Banking in the Balance: The Highs and Lows of Profitability in Today's Banking Landscape

Banking Industry Trends

Prediction: I expect a run on Etsy for bank executives to have some kind of wall art with the famous lines from the Charles Dickens novel, “A Tale of Two Cities.” “It was the best of times, it was the worst of times, it was the age of wisdom, it was the age of foolishness, it was the epoch of belief, it was the epoch of incredulity…”

The FDIC just released banking industry data that shows profits fell 6% in 2022 from the previous year. Argh! It truly is the worst of times! Maybe even time to get out of this business, right?

Well hold on a second.

That same data also called out that in 2022 the banking industry pulled in a solid $263 billion in profit. Not bad at all; in fact, that nears the top of the list of all-time banking industry profits, with only one year (that was 2021, by the way) when the banking industry experienced higher profits. 

I personally love the fluid nature of our business, and I love to think about how we can address these problems and think about them a bit differently. So, let’s take the next couple of lines from Mr. Dickens and see what we can learn from each other in this potential “age of wisdom,” and “age of foolishness.”

Being Prepared Is Always Wise.

One of the most common concerns that bank executives called out as they gave their Q4  numbers was that they are preparing for borrowers to get behind and for delinquencies and loan losses to increase in 2023 due with inflation and the current economy.  It can be seen everywhere, from the struggle to bring in deposits to the utilization of the Fed’s short-term window for liquidity, and even when you’re just talking to the neighbor — the pinch for cheap and sustainable funds and the impact that those have on longer-term relationships is very real.

This concern resulted in banks adding back considerable provisions for their loan losses, which hit their profits again. This is a double whammy, in my opinion, but looking forward, by taking a solid (and complete) looks back, can help.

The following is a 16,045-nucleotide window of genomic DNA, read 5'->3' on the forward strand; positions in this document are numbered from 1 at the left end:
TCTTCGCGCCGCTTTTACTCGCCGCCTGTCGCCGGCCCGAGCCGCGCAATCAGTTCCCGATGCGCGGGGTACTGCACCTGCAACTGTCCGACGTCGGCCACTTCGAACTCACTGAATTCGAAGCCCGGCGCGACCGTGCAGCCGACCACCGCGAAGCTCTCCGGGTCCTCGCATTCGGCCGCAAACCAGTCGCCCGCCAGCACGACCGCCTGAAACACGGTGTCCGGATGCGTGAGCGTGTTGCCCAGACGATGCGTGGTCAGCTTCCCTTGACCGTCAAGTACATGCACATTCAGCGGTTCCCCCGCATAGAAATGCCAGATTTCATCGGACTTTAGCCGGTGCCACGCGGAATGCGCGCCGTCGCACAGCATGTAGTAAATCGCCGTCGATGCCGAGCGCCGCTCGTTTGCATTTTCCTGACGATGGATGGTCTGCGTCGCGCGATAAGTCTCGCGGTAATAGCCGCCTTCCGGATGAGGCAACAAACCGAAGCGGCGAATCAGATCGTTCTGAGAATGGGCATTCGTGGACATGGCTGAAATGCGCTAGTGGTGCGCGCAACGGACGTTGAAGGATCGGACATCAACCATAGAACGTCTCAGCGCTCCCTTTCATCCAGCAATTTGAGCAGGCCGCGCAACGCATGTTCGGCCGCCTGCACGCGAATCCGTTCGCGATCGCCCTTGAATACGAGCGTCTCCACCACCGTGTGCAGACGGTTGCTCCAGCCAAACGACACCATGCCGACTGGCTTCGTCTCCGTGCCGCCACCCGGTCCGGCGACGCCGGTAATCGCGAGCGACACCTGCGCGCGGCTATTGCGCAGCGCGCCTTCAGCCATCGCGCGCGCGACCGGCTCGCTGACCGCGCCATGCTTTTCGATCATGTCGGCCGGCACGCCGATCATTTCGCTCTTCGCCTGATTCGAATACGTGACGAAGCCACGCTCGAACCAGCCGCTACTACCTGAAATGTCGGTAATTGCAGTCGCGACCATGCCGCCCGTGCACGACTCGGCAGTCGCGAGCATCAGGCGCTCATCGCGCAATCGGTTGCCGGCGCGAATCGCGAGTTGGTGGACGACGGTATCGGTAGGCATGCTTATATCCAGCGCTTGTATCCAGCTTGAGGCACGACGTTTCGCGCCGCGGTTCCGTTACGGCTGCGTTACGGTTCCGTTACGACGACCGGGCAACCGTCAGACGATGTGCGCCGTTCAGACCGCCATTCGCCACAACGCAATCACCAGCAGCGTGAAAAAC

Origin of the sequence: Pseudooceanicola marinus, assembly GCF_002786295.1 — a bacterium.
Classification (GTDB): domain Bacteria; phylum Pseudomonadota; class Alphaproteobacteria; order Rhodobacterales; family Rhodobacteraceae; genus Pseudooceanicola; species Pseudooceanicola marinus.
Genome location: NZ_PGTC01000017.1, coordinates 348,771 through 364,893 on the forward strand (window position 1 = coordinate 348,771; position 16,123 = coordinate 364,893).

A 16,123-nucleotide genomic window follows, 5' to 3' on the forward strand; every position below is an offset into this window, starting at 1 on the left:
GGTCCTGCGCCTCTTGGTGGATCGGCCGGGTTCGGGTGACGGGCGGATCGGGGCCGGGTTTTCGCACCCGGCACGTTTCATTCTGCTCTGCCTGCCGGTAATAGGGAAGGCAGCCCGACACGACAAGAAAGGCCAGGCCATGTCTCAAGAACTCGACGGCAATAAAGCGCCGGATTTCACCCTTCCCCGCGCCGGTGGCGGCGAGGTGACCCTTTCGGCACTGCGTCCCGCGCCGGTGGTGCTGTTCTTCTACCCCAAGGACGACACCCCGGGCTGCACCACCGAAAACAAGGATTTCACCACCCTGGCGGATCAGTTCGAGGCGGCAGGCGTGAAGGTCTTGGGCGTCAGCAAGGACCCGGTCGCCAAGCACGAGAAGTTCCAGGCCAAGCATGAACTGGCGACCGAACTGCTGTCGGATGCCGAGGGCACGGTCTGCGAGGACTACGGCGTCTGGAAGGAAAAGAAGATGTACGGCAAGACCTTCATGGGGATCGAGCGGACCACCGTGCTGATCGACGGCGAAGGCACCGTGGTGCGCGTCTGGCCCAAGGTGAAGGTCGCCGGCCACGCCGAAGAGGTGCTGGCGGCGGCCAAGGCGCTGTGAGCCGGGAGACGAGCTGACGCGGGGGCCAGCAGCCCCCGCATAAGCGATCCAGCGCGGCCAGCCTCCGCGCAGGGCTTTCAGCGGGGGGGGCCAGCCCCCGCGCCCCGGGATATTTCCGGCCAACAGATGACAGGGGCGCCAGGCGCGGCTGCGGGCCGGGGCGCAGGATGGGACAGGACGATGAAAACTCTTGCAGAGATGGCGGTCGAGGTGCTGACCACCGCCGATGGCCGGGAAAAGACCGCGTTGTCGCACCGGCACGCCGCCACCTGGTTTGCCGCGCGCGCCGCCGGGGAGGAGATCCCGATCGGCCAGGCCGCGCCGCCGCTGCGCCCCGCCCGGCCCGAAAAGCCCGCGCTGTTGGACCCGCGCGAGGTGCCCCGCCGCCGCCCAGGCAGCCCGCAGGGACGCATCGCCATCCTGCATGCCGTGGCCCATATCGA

I know way too many banks that took their time implementing CECL and still too many that have not implemented some effective portfolio monitoring solution. I talk about both of those in the same breath, because at the macro level you need to understand what is happening to that portfolio with better vision. The “instincts of the past” are not going to survive the market or your shareholders expectations.

Likewise, you need to have a micro view of what is happening with those accounts in your portfolio by monitoring those trends. Successful banks and credit unions will be monitoring trends and buffering up their relationships so that when the winds come (and some predict very windy conditions in 2023), those consumer, small business, and commercial relationships will all come back to your financial institution instead of being scattered to the wind.

In A Changing Rates Environment, Matching (Or Pretending Nothing Has Changed) Is Foolish.

With the higher rates, banks have been able to charge more on loans. And because there was still a low cost of funds sourced with deposits during part of 2022, that helped banks actually widen the Net Interest Margin (NIM) in 2022 (which a wise banker told me would always work its way to zero).

But we see two things happening.

First, non-interest income is getting tighter. With both regulatory and market intolerance for fees, etc., banks are going to have to look for different sources of income to support overall profits.

Second, those deposits that gave a nice cheap cushion for your pricing are going away. At the end of 2022, deposits fell by 2.25%. Time to get some solid commercial loan pricing concepts in gear.

Granted, I am biased toward pricing. Pricing and profitability was my first responsibility when I started my banking career at Zions Bank (best bank in the West, in my opinion — but I love all my clients). But I am still amazed that decades later so many banks do not have a commercial loan pricing process in place. Maybe we got lazy as an industry with rates not changing and money being practically free. Either way, it’s time to look into developing a strong commercial loan pricing strategy, folks.

So Where Do We Go From Here?

So where do we go from here? I don’t know — I am just not that clairvoyant. But I think we have a lot more “best of times” ahead of us. I think that when we look at the last part of Dickens’ quote, “it was the epoch of belief, it was the epoch of incredulity,” it will be us looking back at this industry and knowing that we made a huge impact, and we will also amazed at the strides we have made. Join me on that journey!

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